The effects of travelling, with or without load, on or off roadways, depend on the crane configuration

(mass distribution), the elasticity of the crane and/or its suspension, the travel speed and on the

nature and condition of the travel surface. The dynamic effects shall be estimated from experience or

experiment, or by calculation using an appropriate model for the crane and the travel surface.

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ISO 8686-1:2012(E)
6.1.3.2 Cranes travelling on rails

The effects of travelling with or without load on rail tracks having geometric or elastic characteristics that

induce accelerations at the wheels of the cranes depend on the crane configuration (mass distribution,

elasticity of the crane and/or its suspension), travel speed and wheel diameter. They shall be estimated

from experience or experiment, or by calculation using an appropriate model for the crane and the track.

The induced accelerations may be taken into account by multiplying the gravitational forces due to the

masses of the crane and gross load by a factor, ϕ . International Standards for specific types of cranes may

specify tolerances for rail tracks and indicate conditions within which the value of ϕ may be taken as 1.

Annex B gives a general comment on the application of the ϕ factors.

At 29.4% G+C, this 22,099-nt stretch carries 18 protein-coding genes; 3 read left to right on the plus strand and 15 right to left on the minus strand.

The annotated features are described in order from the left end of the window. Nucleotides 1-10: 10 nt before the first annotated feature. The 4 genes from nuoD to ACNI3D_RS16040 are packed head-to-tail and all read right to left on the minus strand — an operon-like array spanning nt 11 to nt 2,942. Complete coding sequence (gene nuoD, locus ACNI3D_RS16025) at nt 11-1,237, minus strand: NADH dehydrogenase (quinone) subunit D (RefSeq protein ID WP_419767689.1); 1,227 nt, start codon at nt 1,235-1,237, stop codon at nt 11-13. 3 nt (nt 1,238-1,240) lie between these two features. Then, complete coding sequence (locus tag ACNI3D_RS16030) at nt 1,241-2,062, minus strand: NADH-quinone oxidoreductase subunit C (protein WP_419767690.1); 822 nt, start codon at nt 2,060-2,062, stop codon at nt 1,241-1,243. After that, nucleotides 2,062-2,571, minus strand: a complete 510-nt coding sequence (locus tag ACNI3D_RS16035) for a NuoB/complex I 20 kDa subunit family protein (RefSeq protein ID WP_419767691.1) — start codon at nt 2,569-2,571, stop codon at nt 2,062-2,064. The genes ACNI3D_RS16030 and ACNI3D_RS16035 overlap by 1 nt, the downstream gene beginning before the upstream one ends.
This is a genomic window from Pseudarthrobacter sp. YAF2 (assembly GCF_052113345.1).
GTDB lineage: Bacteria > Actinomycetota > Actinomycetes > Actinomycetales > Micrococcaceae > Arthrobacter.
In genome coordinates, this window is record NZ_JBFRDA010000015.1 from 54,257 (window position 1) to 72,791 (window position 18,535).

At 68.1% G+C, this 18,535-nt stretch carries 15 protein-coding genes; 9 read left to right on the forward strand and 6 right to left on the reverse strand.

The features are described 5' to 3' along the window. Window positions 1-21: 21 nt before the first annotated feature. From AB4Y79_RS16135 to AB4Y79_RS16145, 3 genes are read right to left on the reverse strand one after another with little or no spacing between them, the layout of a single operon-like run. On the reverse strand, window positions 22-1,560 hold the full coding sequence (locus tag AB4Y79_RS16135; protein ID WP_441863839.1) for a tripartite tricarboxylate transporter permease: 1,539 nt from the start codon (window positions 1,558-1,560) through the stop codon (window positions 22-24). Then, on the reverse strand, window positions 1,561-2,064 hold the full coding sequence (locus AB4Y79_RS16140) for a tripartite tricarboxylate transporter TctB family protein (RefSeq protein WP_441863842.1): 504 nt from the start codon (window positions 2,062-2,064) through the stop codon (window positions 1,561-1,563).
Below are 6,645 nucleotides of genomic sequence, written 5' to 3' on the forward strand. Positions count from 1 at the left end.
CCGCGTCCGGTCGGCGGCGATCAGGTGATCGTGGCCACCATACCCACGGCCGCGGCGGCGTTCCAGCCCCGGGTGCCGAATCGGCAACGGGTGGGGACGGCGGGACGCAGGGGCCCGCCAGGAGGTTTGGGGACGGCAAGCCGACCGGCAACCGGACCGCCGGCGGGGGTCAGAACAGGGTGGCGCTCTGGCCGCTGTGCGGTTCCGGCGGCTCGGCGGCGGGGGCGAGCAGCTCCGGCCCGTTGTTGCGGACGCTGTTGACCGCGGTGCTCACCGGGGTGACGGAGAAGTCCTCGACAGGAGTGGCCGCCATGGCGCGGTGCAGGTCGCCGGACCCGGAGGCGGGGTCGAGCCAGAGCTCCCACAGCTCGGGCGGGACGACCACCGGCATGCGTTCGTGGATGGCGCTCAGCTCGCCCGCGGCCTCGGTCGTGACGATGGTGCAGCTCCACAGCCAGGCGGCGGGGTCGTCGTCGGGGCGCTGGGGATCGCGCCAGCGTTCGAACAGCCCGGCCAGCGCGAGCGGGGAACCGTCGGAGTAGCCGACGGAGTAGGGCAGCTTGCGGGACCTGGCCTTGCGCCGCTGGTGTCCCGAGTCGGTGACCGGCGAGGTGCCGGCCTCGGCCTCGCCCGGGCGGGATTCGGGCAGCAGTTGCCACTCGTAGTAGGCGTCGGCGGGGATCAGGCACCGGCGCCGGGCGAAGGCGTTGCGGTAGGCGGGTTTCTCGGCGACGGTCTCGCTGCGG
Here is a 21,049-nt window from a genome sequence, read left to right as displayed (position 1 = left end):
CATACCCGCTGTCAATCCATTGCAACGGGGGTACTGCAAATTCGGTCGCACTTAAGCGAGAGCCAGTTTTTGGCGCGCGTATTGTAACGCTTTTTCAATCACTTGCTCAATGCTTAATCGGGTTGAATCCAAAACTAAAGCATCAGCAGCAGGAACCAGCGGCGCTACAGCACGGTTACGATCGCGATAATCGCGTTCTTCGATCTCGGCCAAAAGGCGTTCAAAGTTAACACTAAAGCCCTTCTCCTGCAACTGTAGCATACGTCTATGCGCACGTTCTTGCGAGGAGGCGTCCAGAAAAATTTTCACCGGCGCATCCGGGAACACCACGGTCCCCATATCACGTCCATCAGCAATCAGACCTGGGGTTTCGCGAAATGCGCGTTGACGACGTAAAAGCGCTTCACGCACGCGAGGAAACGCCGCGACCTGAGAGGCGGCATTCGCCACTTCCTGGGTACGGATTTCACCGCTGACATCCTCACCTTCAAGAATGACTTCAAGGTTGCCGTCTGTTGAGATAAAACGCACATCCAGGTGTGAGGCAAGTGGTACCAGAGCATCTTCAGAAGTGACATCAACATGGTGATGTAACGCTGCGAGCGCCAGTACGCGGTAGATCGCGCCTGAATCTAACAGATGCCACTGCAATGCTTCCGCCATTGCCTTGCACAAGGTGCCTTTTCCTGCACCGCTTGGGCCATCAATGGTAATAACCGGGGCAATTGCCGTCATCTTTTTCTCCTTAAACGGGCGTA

Annex C gives an example of a model for estimating the value of ϕ to take into account the vertical

accelerations induced at the wheels of a crane travelling on rail tracks with non-welded steps or gaps.

6.1.4 Loads caused by acceleration of all crane drives including hoist drives

Loads induced in a crane by accelerations or decelerations caused by drive forces may be calculated

using rigid body kinetic models that take into account the geometric properties and mass distribution of

the crane drive and, where applicable, resulting inner frictional losses. For this purpose, the gross load

is taken to be fixed at the top of the jib or immediately below the crab.

A rigid body analysis does not directly reflect elastic effects. To allow for these, the change in the

drive force, ΔF, inducing either the acceleration or deceleration, may be multiplied by a factor, ϕ ,

and algebraically added to the force present before the acceleration or deceleration takes place. This

amplified force is then applied to the components exposed to the drive force and, where applicable, to